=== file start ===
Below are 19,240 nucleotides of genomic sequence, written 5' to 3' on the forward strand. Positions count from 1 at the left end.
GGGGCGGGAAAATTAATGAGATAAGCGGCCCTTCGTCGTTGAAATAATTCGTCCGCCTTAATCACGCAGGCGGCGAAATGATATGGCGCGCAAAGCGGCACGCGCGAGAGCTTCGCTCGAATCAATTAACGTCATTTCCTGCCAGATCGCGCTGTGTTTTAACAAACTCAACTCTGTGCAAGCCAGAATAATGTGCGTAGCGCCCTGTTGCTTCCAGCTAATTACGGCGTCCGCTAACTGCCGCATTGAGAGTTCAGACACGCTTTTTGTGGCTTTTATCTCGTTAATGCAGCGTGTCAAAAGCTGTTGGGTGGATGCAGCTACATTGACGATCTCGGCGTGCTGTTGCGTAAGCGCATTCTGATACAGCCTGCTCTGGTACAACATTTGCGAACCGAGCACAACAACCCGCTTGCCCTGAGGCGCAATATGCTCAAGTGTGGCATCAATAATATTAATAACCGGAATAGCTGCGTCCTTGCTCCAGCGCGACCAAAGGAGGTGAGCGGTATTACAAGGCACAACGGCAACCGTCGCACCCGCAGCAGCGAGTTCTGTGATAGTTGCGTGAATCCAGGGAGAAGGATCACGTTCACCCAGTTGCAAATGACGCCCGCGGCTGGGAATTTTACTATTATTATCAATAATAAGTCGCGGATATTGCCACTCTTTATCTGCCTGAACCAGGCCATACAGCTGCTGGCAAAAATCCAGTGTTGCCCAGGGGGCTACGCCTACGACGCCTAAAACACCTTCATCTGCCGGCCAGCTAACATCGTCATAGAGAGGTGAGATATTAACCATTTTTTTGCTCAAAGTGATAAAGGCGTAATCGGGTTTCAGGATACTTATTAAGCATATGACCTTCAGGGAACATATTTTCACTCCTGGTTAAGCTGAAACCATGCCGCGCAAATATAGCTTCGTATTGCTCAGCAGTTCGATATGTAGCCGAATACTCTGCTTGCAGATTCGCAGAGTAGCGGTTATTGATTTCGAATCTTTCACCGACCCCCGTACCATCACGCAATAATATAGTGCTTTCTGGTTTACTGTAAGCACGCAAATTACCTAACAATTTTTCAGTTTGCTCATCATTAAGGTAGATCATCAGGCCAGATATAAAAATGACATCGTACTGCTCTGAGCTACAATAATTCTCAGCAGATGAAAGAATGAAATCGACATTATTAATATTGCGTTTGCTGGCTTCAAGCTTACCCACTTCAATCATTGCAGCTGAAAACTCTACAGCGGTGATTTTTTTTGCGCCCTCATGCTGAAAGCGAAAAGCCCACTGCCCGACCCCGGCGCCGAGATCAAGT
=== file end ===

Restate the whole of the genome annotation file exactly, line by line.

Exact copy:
Below are 19,240 nucleotides of genomic sequence, written 5' to 3' on the forward strand. Positions count from 1 at the left end.
GGGGCGGGAAAATTAATGAGATAAGCGGCCCTTCGTCGTTGAAATAATTCGTCCGCCTTAATCACGCAGGCGGCGAAATGATATGGCGCGCAAAGCGGCACGCGCGAGAGCTTCGCTCGAATCAATTAACGTCATTTCCTGCCAGATCGCGCTGTGTTTTAACAAACTCAACTCTGTGCAAGCCAGAATAATGTGCGTAGCGCCCTGTTGCTTCCAGCTAATTACGGCGTCCGCTAACTGCCGCATTGAGAGTTCAGACACGCTTTTTGTGGCTTTTATCTCGTTAATGCAGCGTGTCAAAAGCTGTTGGGTGGATGCAGCTACATTGACGATCTCGGCGTGCTGTTGCGTAAGCGCATTCTGATACAGCCTGCTCTGGTACAACATTTGCGAACCGAGCACAACAACCCGCTTGCCCTGAGGCGCAATATGCTCAAGTGTGGCATCAATAATATTAATAACCGGAATAGCTGCGTCCTTGCTCCAGCGCGACCAAAGGAGGTGAGCGGTATTACAAGGCACAACGGCAACCGTCGCACCCGCAGCAGCGAGTTCTGTGATAGTTGCGTGAATCCAGGGAGAAGGATCACGTTCACCCAGTTGCAAATGACGCCCGCGGCTGGGAATTTTACTATTATTATCAATAATAAGTCGCGGATATTGCCACTCTTTATCTGCCTGAACCAGGCCATACAGCTGCTGGCAAAAATCCAGTGTTGCCCAGGGGGCTACGCCTACGACGCCTAAAACACCTTCATCTGCCGGCCAGCTAACATCGTCATAGAGAGGTGAGATATTAACCATTTTTTTGCTCAAAGTGATAAAGGCGTAATCGGGTTTCAGGATACTTATTAAGCATATGACCTTCAGGGAACATATTTTCACTCCTGGTTAAGCTGAAACCATGCCGCGCAAATATAGCTTCGTATTGCTCAGCAGTTCGATATGTAGCCGAATACTCTGCTTGCAGATTCGCAGAGTAGCGGTTATTGATTTCGAATCTTTCACCGACCCCCGTACCATCACGCAATAATATAGTGCTTTCTGGTTTACTGTAAGCACGCAAATTACCTAACAATTTTTCAGTTTGCTCATCATTAAGGTAGATCATCAGGCCAGATATAAAAATGACATCGTACTGCTCTGAGCTACAATAATTCTCAGCAGATGAAAGAATGAAATCGACATTATTAATATTGCGTTTGCTGGCTTCAAGCTTACCCACTTCAATCATTGCAGCTGAAAACTCTACAGCGGTGATTTTTTTTGCGCCCTCATGCTGAAAGCGAAAAGCCCACTGCCCGACCCCGGCGCCGAGATCAAGT